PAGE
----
Thursday, May 6, 2021

New Chicano Park Mural Focuses on Immigration

Chicano Park, the vibrantly painted park under the Coronado Bridge, is adding a new mural to its impressive visual collection. The project, headed by Chicano Park founding mural artist Victor Ochoa, is dedicated to Anastasio Hernández Rojas, a longtime San Diego resident and undocumented immigrant who died as a result of an altercation with Border Patrol at the San Ysidro border crossing in 2010.

A mock-up of the approved Anastasio Hernández Rojas mural design.

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The mural is being created in partnership with Alliance San Diego, American Friends Service Committee (AFSC), and Hernández Rojas’s family and boasts an incredible roster of mural artists including Mario Chacon, Cindy Rocha, Gloria Favela Rocha, Eduardo Parra, Graham Hajosy, Irma Patricia Aguayo and Eric de La Rosa. It is dedicated not only to honoring the life of Hernández Rojas but also to raising awareness of others who have died as a result of altercations with Border Patrol. Ochoa described the process of getting the mural started, “AFSC originally approached me, and I was overjoyed by the opportunity. We worked on the concept with my team of students that met Maria Puga, Anastasio’s widow, and immediately responded with a deep emotional and spiritual bonding that really gave this project a punch of reality.”

Victor Ochoa (center) with his team of artists. Photo courtesy of AFSC.

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Alongside the image of Hernández Rojas will be images of children who have died while in immigration custody, families trying to cross the border, and even a Xoloitzcuintli dog, which culturally serves as a spirit guide to the afterlife. As the child of undocumented immigrants himself, Ochoa feels a personal connection to the topic of immigration but also emphasized the mural’s meaning to the community, “The murals at the park act as open books of truth that we do not have yet in the media or in libraries. Even though it’s been ten years since his murder, we needed this, not only to remind us of this tragedy but to bolster the struggle we are enduring, not only that of Anastasio’s family and lawyers but of the continual turmoil the greater community is under.”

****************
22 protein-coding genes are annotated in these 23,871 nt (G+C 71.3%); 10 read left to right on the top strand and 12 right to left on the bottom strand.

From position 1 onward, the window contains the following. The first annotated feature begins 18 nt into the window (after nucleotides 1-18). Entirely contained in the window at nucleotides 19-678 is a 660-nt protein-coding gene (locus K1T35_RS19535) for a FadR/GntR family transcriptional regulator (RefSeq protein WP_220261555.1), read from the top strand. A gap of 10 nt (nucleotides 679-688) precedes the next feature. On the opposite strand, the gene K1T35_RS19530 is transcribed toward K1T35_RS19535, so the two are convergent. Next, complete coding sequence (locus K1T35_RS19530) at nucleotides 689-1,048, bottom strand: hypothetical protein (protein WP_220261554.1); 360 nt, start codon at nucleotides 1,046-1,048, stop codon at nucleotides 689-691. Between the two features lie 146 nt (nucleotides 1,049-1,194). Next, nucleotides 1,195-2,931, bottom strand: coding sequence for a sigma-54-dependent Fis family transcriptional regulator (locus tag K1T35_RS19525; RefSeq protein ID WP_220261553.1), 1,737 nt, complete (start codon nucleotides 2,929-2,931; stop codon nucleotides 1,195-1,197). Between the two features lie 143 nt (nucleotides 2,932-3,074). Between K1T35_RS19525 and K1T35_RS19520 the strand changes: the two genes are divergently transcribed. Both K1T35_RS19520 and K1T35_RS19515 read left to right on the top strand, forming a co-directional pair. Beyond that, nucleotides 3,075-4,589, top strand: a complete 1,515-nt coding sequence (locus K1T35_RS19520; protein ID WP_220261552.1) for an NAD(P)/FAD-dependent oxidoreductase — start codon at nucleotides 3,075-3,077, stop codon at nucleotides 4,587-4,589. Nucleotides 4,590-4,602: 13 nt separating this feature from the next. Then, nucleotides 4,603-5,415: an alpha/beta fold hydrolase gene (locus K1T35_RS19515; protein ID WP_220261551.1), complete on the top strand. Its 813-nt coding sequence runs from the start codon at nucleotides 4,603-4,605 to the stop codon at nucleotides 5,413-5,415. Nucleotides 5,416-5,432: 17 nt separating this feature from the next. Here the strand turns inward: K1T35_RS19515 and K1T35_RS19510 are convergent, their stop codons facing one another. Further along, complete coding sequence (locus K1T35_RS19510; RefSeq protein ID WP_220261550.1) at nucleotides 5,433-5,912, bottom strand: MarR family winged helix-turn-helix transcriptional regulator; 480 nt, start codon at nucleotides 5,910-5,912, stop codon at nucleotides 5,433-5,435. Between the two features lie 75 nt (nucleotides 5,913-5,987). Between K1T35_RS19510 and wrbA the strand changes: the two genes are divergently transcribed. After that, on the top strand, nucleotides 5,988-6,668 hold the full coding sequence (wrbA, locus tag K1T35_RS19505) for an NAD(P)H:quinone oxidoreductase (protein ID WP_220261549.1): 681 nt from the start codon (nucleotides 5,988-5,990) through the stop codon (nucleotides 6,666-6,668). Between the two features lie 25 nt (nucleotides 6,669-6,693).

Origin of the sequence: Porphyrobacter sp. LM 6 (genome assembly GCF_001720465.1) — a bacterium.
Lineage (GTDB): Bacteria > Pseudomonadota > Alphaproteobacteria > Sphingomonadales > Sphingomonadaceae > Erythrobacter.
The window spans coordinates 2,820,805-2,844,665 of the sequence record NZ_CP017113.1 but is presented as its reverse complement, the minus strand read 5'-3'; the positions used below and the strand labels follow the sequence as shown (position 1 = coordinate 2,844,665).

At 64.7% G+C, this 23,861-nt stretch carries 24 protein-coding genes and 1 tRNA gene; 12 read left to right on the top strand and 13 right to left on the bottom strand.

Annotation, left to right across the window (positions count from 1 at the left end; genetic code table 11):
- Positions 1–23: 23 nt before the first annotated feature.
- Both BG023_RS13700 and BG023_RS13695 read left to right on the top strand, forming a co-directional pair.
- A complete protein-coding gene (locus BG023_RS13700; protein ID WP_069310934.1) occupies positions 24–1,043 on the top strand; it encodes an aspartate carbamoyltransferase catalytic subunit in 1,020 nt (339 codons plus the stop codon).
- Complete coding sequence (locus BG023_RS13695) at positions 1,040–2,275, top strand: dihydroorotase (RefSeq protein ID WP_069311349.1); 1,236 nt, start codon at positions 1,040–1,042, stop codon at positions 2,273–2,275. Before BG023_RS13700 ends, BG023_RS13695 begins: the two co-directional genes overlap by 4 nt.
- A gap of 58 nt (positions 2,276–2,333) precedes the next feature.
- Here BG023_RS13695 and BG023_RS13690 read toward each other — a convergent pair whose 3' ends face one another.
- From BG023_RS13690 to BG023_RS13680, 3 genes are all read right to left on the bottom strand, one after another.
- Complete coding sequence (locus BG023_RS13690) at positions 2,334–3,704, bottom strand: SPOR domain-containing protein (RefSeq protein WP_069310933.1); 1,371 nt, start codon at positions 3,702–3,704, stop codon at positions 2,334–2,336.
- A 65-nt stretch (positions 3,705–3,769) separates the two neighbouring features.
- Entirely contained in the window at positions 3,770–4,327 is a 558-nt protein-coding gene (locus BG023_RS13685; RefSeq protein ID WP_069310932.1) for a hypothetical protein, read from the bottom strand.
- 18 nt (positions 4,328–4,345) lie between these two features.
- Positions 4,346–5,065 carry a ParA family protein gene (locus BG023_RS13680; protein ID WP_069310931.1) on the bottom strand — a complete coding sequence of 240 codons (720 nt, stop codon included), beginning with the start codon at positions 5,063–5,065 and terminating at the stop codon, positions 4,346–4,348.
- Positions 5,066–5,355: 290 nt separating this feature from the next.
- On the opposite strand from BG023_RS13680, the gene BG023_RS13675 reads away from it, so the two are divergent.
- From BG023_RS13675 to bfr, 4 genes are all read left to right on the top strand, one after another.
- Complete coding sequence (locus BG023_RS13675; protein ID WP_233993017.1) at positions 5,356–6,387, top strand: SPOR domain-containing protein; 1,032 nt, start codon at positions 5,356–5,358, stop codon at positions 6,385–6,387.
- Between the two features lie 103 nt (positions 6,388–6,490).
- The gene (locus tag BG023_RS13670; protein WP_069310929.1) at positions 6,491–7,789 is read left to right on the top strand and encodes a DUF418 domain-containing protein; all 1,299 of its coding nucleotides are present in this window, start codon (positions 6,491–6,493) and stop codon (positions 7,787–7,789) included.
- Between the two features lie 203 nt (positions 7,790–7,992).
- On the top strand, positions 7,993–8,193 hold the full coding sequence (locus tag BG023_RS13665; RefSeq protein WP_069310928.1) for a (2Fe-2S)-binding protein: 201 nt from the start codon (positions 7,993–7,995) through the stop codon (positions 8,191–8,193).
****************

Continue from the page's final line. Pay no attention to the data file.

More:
While it might be easier to discount Hernández Rojas’s story as a singular incident, his family is determined to keep his story alive for future generations. Their fight was bolstered by the original San Diego County Medical Examiner’s classification of Hernández Rojas’s death as a homicide in addition to video that recorded the fatal altercation. Hernández Rojas’s family focused on accountability and their persistence led his case to be heard by the Inter-American Commission on Human Rights (IACHR), the first case of its kind opened against the United States. Despite the Justice Department declining to pursue charges against the involved officers in 2015, the U.S. Government eventually settled the case with Hernández Rojas’s family for $1 million in 2017.

Scaffolding and preparation for the seven stories tall pillar serving as the canvas for this mural project.

The mural project is currently still fundraising to cover the costs of an installation of this size. Ochoa explained, “Just the cost of the scaffolding is $9,500 for the 4+ month period of painting. There are many costs in materials and equipment including a storage container, washbasin, fencing, the best 50-year durability pigments and varnishes, and an anti-graffiti guard. We also needed to install a gutter to protect the mural from water damage from the top of the bridge.”

While Ochoa’s original plan was to have the new mural finished in May for the 10 year anniversary of Hernández Rojas’s death, the current COVID-19 pandemic has halted the installation process, adding to installation expenses.

Once installation continues, the mural will offer a unique opportunity for the public to witness how a Chicano Park mural is created, painted, and worked on by some of the greatest living artists in San Diego.

To learn more about their fundraising efforts, visit Alliance San Diego. The Anastasio Hernández Rojas mural project is located on National Avenue between Dewey St. and Cesar Chavez Blvd., near the Chicano Park Skatepark.



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Carolyn Osorio
Carolyn has a BFA in Theory, Criticism, and History of Art and Design from Pratt Institute in Brooklyn and has worked in communications for a variety of arts and culture organizations in both New York and San Diego.In addition to consulting and serving on the Rising Arts Leaders Steering Committee, Carolyn curates a public art project, the Mint House Project, which presents local mural artists. She lives just over the water in Barrio Logan where she enjoys views of the Coronado bridge from her backyard. In her spare time, she can be found at Dog Beach with one (or both) of her Great Danes.Have a story for The Coronado Times to cover? Send news tips or story ideas to:
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